For me, Shakti has always meant the goddess and feminine energy of the life force that pulses within. And this definition of Shakti as the the whole universe is a new concept.

In The Rise of the Goddess in the Hindu Tradition, Tracy Pintchman traces the origins of the Shakti. “In the Rig Veda , there appear to be two distinct meanings of the term : shakti denotes either “ability, power, capacity.” or “help, service.”   In the Svetasvatara Upanishad 4.1 there is one supreme god who is described as bringing about the manifestation of the diverse world by applying his power or shaktis.  In the Kumarila Bhatta, Shakti is the power inherent in all objects that determines the relationship between cause and effect.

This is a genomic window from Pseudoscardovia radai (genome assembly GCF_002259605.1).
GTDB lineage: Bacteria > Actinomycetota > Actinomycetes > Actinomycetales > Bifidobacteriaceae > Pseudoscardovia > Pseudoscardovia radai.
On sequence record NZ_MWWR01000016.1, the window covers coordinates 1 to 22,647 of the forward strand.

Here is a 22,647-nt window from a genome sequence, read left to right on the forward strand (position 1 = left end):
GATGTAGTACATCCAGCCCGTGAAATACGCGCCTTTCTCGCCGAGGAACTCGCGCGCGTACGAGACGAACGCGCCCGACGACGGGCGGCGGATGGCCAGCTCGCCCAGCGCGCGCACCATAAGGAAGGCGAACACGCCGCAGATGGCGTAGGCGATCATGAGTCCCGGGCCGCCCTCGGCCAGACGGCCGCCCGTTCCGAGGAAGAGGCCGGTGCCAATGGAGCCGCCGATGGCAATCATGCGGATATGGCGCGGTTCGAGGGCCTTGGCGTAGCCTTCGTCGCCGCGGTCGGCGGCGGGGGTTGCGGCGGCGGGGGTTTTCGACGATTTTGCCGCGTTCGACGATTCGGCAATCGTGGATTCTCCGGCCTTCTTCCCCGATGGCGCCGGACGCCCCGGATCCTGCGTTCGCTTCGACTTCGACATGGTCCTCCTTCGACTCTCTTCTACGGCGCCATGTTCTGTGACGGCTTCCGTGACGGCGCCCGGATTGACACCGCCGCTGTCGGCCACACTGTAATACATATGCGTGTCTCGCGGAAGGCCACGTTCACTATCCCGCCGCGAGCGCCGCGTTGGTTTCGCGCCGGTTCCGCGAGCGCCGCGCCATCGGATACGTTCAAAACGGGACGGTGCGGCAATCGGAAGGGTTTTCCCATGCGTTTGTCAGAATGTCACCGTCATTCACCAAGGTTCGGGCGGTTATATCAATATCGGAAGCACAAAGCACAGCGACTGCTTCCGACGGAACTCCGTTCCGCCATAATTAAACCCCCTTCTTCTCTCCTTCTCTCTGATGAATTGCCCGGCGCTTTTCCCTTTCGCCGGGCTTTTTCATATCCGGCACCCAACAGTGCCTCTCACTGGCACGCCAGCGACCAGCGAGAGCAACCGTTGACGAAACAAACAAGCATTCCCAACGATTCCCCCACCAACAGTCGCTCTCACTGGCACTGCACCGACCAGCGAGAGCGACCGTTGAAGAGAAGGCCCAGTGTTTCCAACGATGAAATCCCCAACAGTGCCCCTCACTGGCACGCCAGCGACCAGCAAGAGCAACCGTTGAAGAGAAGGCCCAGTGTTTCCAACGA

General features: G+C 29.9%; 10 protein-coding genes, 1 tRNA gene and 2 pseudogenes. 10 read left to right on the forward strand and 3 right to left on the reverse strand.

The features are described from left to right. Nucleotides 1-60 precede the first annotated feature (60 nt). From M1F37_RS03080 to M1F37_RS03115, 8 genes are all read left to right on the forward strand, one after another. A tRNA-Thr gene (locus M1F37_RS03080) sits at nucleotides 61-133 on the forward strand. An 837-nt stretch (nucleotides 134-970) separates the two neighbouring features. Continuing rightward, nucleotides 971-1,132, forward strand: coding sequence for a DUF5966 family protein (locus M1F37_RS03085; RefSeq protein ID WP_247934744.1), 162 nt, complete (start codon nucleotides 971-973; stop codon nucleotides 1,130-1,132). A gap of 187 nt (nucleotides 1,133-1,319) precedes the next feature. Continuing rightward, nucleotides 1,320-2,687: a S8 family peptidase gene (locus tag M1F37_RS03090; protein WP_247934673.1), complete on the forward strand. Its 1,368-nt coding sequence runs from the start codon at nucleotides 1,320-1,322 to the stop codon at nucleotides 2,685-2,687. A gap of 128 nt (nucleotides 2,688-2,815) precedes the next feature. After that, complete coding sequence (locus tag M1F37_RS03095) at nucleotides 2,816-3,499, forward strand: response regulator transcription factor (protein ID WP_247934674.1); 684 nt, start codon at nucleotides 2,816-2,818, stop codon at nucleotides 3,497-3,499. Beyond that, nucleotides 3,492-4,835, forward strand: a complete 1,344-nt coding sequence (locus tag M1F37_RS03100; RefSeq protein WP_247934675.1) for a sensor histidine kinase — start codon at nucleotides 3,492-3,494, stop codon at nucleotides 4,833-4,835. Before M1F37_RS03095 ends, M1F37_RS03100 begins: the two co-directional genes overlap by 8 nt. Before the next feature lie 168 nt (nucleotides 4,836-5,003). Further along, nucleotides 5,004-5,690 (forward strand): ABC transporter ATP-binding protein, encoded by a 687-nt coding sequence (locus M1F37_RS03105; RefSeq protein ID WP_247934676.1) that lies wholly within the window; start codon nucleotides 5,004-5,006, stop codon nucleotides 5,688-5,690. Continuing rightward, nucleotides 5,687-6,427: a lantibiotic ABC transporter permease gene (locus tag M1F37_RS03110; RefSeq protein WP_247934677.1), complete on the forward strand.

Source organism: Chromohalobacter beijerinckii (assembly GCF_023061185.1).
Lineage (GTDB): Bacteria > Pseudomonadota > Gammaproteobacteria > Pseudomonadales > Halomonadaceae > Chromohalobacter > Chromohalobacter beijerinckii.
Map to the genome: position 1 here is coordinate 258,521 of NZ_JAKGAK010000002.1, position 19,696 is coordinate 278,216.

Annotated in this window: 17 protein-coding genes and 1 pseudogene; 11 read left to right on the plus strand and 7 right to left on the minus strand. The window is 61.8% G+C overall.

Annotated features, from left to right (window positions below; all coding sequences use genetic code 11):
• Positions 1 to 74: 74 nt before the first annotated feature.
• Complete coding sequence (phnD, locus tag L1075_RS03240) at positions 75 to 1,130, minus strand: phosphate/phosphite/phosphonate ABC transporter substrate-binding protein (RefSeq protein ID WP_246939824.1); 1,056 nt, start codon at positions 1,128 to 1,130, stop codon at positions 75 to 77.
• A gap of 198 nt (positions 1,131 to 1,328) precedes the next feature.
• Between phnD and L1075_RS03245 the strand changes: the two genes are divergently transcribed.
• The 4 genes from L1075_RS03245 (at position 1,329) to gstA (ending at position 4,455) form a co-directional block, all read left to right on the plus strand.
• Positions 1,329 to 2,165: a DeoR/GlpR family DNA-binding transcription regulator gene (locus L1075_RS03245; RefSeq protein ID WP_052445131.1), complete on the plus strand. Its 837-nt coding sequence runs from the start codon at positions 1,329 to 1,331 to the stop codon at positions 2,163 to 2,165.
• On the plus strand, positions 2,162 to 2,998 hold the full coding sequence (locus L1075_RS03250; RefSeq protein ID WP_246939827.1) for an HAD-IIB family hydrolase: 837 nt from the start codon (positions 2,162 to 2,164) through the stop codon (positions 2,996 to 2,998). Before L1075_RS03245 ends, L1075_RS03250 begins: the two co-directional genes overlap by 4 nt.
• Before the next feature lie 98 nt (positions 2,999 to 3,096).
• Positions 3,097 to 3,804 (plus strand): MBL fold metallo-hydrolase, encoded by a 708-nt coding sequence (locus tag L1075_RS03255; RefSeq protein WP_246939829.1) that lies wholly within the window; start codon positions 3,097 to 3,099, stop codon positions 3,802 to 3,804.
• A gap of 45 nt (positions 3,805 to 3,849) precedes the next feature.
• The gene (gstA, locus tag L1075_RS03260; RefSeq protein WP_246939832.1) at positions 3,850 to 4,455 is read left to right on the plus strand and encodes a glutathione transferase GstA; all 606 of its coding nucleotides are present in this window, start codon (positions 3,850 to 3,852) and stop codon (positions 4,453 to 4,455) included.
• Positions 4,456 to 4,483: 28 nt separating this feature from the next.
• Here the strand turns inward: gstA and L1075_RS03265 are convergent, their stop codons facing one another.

Pintchman explains that it is not until the rise of Tantraism that Shakti becomes associated with the feminine.

In Tantra, the Absolute, although essentially singular, is understood to have female and male aspects.

The female aspect is that of energy or Shakti. The male aspect of God cannot act alone but needs his energy, his Shakti, with whom he is inseparably united.

Therefore, the supreme Shakti without whom God would be incapable of action, is ultimately responsible for the creation or manifestation of the cosmos. The created world arises through coupling of God and Goddess, Shiva and Shakti.

In Kashmir Shivaism, Shiva is the Absolute being or Source.  Shiva out of a kind of play (svatantrya) divides himself from Shakti and then reunites with her and controls the universe through her.

The Shakti I have been exploring before this course comes out a binary model of Shiva-Shakti or  masculine-feminine energies.  “The idea that the great male gods all possess an inherent power by which or through which they undertake creative activity is assumed in medieval Hindu mythology. When this power, or Shakti, is personified it is always in the form of a goddess.”